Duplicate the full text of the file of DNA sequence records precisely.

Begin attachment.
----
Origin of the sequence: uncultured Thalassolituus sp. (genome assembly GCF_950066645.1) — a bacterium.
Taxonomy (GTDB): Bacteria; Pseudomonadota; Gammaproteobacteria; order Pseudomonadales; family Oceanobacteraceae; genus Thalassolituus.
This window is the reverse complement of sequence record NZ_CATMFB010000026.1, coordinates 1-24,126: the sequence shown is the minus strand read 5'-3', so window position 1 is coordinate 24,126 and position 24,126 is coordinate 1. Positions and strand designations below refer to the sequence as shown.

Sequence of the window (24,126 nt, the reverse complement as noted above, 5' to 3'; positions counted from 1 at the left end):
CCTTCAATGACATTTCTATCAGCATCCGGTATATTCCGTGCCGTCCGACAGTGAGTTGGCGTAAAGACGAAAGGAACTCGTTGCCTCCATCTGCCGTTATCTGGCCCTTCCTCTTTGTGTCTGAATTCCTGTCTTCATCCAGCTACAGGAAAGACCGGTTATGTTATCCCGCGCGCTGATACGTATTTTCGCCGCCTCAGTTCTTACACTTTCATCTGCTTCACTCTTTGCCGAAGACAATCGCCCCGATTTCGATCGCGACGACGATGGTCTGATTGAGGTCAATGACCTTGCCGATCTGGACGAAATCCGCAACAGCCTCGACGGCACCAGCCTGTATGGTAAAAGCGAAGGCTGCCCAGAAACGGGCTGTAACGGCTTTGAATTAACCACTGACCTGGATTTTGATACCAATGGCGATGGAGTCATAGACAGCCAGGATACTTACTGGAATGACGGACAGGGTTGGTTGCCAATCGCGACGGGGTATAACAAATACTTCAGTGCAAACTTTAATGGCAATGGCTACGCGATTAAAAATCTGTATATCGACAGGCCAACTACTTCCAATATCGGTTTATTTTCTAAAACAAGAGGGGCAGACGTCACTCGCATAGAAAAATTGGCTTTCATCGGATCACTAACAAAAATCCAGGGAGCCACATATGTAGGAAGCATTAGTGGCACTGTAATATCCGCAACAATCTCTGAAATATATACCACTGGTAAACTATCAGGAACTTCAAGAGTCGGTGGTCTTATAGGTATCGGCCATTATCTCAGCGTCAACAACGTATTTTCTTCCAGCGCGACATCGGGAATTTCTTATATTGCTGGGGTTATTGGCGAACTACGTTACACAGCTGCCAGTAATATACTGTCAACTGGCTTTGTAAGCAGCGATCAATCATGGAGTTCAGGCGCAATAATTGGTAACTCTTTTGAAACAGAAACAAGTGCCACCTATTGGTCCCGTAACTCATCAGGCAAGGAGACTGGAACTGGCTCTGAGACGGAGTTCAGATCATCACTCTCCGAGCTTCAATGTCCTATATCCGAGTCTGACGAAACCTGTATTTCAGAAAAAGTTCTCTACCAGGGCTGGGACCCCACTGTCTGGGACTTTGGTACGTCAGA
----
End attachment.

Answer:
Origin of the sequence: uncultured Thalassolituus sp. (genome assembly GCF_950066645.1) — a bacterium.
Taxonomy (GTDB): Bacteria; Pseudomonadota; Gammaproteobacteria; order Pseudomonadales; family Oceanobacteraceae; genus Thalassolituus.
This window is the reverse complement of sequence record NZ_CATMFB010000026.1, coordinates 1-24,126: the sequence shown is the minus strand read 5'-3', so window position 1 is coordinate 24,126 and position 24,126 is coordinate 1. Positions and strand designations below refer to the sequence as shown.

Sequence of the window (24,126 nt, the reverse complement as noted above, 5' to 3'; positions counted from 1 at the left end):
CCTTCAATGACATTTCTATCAGCATCCGGTATATTCCGTGCCGTCCGACAGTGAGTTGGCGTAAAGACGAAAGGAACTCGTTGCCTCCATCTGCCGTTATCTGGCCCTTCCTCTTTGTGTCTGAATTCCTGTCTTCATCCAGCTACAGGAAAGACCGGTTATGTTATCCCGCGCGCTGATACGTATTTTCGCCGCCTCAGTTCTTACACTTTCATCTGCTTCACTCTTTGCCGAAGACAATCGCCCCGATTTCGATCGCGACGACGATGGTCTGATTGAGGTCAATGACCTTGCCGATCTGGACGAAATCCGCAACAGCCTCGACGGCACCAGCCTGTATGGTAAAAGCGAAGGCTGCCCAGAAACGGGCTGTAACGGCTTTGAATTAACCACTGACCTGGATTTTGATACCAATGGCGATGGAGTCATAGACAGCCAGGATACTTACTGGAATGACGGACAGGGTTGGTTGCCAATCGCGACGGGGTATAACAAATACTTCAGTGCAAACTTTAATGGCAATGGCTACGCGATTAAAAATCTGTATATCGACAGGCCAACTACTTCCAATATCGGTTTATTTTCTAAAACAAGAGGGGCAGACGTCACTCGCATAGAAAAATTGGCTTTCATCGGATCACTAACAAAAATCCAGGGAGCCACATATGTAGGAAGCATTAGTGGCACTGTAATATCCGCAACAATCTCTGAAATATATACCACTGGTAAACTATCAGGAACTTCAAGAGTCGGTGGTCTTATAGGTATCGGCCATTATCTCAGCGTCAACAACGTATTTTCTTCCAGCGCGACATCGGGAATTTCTTATATTGCTGGGGTTATTGGCGAACTACGTTACACAGCTGCCAGTAATATACTGTCAACTGGCTTTGTAAGCAGCGATCAATCATGGAGTTCAGGCGCAATAATTGGTAACTCTTTTGAAACAGAAACAAGTGCCACCTATTGGTCCCGTAACTCATCAGGCAAGGAGACTGGAACTGGCTCTGAGACGGAGTTCAGATCATCACTCTCCGAGCTTCAATGTCCTATATCCGAGTCTGACGAAACCTGTATTTCAGAAAAAGTTCTCTACCAGGGCTGGGACCCCACTGTCTGGGACTTTGGTACGTCAGA